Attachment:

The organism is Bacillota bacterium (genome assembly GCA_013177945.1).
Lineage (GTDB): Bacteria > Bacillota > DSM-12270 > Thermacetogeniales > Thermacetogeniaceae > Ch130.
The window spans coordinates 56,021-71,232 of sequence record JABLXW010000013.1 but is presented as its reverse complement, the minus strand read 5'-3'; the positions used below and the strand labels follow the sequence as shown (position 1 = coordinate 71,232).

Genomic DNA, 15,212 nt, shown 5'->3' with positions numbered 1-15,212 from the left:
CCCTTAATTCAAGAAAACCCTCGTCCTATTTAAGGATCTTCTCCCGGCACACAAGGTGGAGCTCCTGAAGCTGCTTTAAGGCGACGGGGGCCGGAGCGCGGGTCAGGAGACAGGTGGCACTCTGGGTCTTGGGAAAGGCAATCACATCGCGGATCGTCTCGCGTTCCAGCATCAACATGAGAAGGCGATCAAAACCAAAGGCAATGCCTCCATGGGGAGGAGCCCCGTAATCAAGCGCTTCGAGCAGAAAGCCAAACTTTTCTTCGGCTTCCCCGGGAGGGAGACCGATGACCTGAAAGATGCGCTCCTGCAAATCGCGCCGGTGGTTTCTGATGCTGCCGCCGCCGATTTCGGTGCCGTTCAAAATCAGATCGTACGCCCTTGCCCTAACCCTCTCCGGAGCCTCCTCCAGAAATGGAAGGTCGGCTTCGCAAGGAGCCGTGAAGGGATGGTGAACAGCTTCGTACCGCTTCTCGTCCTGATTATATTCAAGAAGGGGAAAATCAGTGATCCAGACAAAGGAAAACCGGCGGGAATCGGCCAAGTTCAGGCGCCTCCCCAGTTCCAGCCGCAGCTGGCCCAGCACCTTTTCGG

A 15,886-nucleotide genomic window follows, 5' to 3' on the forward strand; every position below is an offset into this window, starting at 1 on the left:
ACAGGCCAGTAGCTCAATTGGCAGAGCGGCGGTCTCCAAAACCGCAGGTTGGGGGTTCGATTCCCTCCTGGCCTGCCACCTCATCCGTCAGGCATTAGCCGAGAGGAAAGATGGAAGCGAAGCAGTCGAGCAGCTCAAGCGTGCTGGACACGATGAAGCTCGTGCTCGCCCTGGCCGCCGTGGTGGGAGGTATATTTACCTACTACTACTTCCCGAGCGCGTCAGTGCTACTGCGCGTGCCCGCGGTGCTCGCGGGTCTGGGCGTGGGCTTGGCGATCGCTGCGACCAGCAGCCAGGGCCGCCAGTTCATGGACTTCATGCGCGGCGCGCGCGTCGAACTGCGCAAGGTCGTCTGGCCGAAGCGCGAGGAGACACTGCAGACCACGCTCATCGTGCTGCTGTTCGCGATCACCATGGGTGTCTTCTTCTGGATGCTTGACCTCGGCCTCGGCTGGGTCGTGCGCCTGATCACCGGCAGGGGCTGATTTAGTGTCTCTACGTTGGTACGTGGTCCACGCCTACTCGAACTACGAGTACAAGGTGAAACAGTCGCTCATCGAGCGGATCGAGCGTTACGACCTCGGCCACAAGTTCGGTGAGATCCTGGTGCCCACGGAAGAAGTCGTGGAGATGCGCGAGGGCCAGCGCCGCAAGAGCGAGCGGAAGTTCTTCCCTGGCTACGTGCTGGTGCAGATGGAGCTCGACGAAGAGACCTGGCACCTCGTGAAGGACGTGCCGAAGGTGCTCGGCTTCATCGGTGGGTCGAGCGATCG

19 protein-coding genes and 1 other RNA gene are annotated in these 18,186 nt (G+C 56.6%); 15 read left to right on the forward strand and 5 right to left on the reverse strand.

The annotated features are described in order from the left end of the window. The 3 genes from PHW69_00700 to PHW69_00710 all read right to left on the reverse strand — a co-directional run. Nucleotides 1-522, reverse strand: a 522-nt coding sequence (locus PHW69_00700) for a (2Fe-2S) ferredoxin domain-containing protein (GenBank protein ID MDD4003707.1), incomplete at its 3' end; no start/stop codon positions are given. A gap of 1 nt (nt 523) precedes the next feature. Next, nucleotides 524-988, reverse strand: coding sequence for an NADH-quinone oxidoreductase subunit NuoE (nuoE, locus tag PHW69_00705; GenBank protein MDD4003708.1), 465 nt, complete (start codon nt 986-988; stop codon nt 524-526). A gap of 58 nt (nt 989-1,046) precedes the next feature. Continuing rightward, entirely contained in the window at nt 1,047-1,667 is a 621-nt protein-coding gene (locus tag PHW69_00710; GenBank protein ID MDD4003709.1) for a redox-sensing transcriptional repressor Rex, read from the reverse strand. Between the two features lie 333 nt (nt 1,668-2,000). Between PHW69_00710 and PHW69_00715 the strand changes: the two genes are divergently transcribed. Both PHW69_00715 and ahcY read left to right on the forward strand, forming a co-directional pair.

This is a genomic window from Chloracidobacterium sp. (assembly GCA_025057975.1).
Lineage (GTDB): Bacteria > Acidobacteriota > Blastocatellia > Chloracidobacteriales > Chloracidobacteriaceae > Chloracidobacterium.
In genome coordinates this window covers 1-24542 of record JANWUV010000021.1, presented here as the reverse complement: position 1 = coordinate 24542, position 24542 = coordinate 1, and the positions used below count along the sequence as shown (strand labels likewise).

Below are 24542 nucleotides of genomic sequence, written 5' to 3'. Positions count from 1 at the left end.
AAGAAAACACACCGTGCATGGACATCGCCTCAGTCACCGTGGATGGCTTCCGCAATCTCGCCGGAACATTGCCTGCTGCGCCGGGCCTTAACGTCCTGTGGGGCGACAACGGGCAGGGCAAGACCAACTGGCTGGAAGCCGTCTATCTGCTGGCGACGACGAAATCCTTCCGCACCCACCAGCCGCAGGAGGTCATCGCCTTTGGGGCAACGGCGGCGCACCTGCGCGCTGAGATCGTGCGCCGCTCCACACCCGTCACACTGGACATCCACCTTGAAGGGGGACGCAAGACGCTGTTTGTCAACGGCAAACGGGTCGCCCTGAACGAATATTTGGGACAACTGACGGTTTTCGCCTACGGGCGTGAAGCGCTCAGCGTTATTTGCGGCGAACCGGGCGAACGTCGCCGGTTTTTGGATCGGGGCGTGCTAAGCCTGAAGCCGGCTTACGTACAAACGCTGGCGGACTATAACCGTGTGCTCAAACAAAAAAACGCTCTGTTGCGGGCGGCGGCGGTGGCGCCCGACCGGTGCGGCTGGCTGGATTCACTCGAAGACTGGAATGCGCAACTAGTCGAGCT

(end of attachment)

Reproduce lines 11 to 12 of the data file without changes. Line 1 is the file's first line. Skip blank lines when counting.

Lineage (GTDB): Bacteria > Acidobacteriota > Blastocatellia > Chloracidobacteriales > Chloracidobacteriaceae > Chloracidobacterium.
In genome coordinates this window covers 1-24542 of record JANWUV010000021.1, presented here as the reverse complement: position 1 = coordinate 24542, position 24542 = coordinate 1, and the positions used below count along the sequence as shown (strand labels likewise).